On this Sound Bytes Label Special we explore four releases from Eilean Rec., an independent French label, run by Mathias Van Eecloo (of Monolyth & Cobalt) releasing ambient, electro-acoustic, experimental music, and everything in between. Conceptually, the entire project is based around a map with 100 points (and 4 color tones), each referencing an album, or rather the other way around. Each album slowly fills in a point on a map, completing the sonic puzzle of this imaginary island.
A sound map transcending our borderless world and the perception of sounds.
Speck is Nikita Bondarev, a sound artist from southwestern Siberia. Antiheart is already his fifth album but marks his first contribution to the Eilean Rec. project where its rustic pastoral electroacoustic ambient aesthetic finds the ideal home and is well matched to the enchanting covert art by photographer Sophie Fontaine, which suggests something quite the opposite of forbidding and remote, but is saturated in muted spring colors and a warm aura of nostalgia. The album contains four long form pieces ranging from ten to fourteen minutes each. These are not so much songs as reveries, poetic idylls spun from gossamer textural fabric, radiant swells of guitar, violin, and halcyon piano lines that twinkle like dappled sunlight shining through a canopy of leaves. Loneliness seems to be a theme of Bondarev’s work and there is certainly a sense of that sort of melancholia here, but overall the effect is tranquil and soothing, like being sung to sleep as the cares of the day dissolve into slumber. Very nicely done.
Jason Van Wyk
The landscape of Eilean Rec. may be imaginary, but the music that inhabits it is very real. There are many intriguing forms of beauty here, but perhaps none so direct in the approach to delicate modern classical ambient constructions as its 33rd release, a oneiric gem by Jason Van Wyk called Attachment. This is the second solo record by the South African composer, who resides in Cape Town, and his first on the enigmatic label. Those who appreciate the tender piano compositions and discrete application of electronics that characterize much of Nils Frahm‘s work will especially appreciate this recording. Attachment is replete with simple, unabashed beauty albeit with sophisticated underpinnings – bittersweet tunes rendered on dampened piano interwoven with soft melancholic drones and a variety of sonic ephemera in the form of incidental sounds and field recordings. This inviting little corner of Eilean is one you will not want to leave once you discover it. Attachment features guest musicians Brittany Dilkes & Gavin Clayton on violin and Lynne Donson on cello. The album was mastered by fellow composer/musician and Home Normal label boss Ian Hawgood whose touch is always impeccable.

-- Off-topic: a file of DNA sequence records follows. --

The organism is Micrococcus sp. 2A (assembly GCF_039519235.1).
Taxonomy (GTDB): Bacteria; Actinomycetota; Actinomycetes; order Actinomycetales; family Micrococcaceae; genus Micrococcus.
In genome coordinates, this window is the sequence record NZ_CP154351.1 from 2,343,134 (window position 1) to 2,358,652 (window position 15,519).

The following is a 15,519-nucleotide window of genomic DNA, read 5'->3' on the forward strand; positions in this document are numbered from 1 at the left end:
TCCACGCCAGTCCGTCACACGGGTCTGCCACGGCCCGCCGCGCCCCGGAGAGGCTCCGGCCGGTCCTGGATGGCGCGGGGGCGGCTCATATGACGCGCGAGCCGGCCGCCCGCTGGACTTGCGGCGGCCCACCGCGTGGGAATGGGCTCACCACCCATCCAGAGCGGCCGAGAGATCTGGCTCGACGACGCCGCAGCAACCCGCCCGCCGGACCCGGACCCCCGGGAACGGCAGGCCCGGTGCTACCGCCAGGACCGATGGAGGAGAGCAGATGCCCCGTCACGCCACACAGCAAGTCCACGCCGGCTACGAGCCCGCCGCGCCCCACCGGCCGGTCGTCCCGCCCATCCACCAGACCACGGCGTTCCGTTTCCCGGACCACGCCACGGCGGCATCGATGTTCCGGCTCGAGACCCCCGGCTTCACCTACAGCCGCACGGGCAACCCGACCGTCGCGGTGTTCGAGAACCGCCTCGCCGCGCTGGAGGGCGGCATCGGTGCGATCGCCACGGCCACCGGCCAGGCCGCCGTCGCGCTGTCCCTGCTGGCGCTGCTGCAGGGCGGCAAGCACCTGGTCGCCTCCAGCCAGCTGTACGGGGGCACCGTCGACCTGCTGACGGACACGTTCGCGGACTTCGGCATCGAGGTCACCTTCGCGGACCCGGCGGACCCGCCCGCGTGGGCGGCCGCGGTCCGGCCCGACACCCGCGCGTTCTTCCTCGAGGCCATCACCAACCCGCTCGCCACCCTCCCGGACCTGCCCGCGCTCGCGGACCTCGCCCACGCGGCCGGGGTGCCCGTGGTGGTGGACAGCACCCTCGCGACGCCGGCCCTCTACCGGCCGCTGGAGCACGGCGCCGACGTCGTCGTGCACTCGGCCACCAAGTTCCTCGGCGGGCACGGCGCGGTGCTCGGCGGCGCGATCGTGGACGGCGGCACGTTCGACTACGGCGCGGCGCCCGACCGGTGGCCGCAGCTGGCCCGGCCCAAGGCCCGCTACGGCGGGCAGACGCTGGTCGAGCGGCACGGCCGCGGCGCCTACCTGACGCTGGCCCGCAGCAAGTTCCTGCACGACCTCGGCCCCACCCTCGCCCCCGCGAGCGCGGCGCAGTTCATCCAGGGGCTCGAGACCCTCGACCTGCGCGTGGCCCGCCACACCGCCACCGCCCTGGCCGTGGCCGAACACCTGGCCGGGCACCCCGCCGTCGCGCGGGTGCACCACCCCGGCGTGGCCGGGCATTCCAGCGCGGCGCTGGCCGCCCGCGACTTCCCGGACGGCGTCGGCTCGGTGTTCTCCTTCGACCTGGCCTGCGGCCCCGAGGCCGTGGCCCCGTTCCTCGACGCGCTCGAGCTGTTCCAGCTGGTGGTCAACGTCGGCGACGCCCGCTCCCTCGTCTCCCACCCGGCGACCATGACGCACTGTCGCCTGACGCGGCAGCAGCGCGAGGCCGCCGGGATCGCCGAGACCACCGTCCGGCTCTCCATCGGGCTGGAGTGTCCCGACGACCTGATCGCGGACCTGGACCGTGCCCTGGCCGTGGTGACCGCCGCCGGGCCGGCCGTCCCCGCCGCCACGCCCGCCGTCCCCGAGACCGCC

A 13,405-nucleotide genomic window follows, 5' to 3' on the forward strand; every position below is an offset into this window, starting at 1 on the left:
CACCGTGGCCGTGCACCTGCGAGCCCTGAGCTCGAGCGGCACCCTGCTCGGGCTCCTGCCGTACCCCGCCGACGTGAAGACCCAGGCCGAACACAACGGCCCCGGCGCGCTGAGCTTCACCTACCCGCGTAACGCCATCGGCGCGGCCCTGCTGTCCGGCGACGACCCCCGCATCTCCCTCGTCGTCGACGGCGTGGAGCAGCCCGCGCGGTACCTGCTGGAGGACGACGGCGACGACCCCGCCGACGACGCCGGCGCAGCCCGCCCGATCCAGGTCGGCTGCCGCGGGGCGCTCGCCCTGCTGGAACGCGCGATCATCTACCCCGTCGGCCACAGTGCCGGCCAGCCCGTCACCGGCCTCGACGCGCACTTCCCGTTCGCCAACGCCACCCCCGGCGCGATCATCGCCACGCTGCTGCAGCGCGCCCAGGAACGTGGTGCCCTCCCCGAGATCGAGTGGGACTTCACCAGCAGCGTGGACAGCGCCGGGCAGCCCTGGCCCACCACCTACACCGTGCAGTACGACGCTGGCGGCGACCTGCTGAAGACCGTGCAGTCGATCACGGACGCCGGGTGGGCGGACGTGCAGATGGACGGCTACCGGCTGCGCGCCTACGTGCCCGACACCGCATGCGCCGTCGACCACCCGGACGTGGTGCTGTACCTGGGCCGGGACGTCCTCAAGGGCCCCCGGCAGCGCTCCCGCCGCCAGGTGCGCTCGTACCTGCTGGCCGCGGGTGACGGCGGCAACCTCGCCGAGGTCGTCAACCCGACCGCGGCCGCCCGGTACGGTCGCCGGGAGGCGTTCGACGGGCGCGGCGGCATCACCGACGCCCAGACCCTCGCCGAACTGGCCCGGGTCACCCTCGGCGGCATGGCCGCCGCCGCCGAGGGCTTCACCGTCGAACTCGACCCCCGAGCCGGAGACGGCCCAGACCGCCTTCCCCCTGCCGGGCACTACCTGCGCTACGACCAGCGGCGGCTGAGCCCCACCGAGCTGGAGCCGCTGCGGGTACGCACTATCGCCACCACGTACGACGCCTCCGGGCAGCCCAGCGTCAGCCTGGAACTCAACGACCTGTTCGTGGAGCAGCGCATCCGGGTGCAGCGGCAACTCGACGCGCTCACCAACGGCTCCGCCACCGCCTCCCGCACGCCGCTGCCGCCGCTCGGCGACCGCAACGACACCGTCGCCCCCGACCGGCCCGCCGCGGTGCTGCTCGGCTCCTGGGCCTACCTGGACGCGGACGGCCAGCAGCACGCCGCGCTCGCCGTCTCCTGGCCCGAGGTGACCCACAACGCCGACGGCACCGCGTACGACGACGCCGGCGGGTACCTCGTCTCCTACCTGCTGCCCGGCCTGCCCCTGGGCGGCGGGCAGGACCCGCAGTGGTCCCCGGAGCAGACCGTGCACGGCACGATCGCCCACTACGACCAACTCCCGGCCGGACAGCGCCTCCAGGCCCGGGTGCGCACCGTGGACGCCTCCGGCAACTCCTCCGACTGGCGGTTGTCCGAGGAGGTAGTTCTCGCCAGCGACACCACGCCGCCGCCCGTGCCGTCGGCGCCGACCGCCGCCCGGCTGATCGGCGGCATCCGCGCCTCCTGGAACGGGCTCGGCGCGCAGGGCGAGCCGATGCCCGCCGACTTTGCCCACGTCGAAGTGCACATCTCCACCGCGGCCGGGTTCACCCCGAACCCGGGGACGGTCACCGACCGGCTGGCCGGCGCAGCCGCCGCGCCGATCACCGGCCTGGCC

When speaking about his work, UK-based sound artist Wil Bolton has expressed that his is “particularly interested in the resonance of spaces and their history, and wider notions of place”. Take a look at his releases over the past couple of years and you will see ample evidence of this. Every album has a thematic context and every track a setting that frames the perspective and drives the musical narrative. There is a certain consistency in Bolton’s compositional approach but the sonic gradients and filigree are always crafted with great attention to detail to convey that which is unique about his subject and so it is the case with latest effort February Dawn. Compared with the lush modern classical landscapes of Marram or the autumnal charm of Inscriptions, February Dawn seems sparse and muted, but that does not mean it is any less exquisite. It has a seductive, icy allure that befits the title. The album defies impatient listening. One has to embrace and inhabit its stillness to fully appreciate it and, listened to in this way, that appreciation will grow each time the journey is repeated.
Zahn | Hatami | McClure
Uwe Zahn (aka Arovane), Porya Hatami and Darren McClure scarcely need an introduction to avid followers of experimental ambient music and an album by any one of them would be a noteworthy event on its own, let alone one that involves all three, which makes Veerian quite a special recording indeed. Started in the summer of 2015, the three artists created a shared pool of audio ideas, exchanging sounds from their studios in Berlin (Germany), Sanandaj (Iran) and Matsumoto (Japan). The result is captivating distillation of three diverse, but compatible styles into a cohesive universe of their own creation where the organic and the artificial happily co-exist, and focus shifts effortlessly from high-resolution microscopic detail to macroscopic wide-screen vistas – a masterclass in minimalist expression through sound design that constantly reveals new facets and perspectives with each listen.
Words by Brian Housman of Stationary Travels
Additional editorial by HC